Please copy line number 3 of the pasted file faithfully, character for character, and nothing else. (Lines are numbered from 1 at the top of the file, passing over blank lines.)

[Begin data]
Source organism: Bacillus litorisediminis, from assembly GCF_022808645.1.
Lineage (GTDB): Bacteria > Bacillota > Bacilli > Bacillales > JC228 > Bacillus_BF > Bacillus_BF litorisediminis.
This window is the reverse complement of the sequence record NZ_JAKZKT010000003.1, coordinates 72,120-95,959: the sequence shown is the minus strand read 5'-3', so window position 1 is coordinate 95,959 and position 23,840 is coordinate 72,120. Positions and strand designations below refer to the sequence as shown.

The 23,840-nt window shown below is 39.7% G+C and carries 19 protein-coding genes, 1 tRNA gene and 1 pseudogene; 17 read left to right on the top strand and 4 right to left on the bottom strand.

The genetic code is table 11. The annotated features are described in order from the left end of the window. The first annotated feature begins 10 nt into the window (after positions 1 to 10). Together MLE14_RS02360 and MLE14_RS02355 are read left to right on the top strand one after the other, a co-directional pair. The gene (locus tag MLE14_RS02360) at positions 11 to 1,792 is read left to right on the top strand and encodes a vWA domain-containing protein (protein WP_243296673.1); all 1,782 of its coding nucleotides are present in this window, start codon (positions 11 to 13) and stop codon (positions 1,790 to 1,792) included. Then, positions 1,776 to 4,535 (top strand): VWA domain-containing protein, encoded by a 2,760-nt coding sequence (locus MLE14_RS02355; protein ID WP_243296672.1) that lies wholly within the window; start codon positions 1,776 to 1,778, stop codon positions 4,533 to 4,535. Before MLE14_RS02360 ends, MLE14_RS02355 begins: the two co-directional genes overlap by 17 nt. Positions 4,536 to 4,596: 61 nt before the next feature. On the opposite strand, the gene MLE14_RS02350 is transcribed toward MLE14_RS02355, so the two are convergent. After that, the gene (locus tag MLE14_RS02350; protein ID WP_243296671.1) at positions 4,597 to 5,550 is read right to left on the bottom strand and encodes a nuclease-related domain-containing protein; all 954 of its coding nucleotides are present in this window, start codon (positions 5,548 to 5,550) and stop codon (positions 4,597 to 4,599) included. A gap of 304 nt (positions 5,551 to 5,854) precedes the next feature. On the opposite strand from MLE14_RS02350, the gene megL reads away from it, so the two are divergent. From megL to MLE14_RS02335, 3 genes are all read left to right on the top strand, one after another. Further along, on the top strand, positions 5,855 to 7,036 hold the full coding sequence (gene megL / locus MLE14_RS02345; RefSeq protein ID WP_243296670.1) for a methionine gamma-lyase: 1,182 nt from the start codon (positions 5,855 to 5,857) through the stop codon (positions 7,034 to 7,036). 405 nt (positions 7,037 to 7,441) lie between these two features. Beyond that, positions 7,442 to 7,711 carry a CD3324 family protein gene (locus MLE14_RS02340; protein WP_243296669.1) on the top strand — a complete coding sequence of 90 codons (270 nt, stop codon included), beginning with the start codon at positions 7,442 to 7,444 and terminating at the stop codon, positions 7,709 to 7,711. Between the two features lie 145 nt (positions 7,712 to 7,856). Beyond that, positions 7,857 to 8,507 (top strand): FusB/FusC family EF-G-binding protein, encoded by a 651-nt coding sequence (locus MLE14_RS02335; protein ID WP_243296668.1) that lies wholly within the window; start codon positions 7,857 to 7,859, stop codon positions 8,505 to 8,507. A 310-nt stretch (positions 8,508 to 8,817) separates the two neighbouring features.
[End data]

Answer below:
This window is the reverse complement of the sequence record NZ_JAKZKT010000003.1, coordinates 72,120-95,959: the sequence shown is the minus strand read 5'-3', so window position 1 is coordinate 95,959 and position 23,840 is coordinate 72,120. Positions and strand designations below refer to the sequence as shown.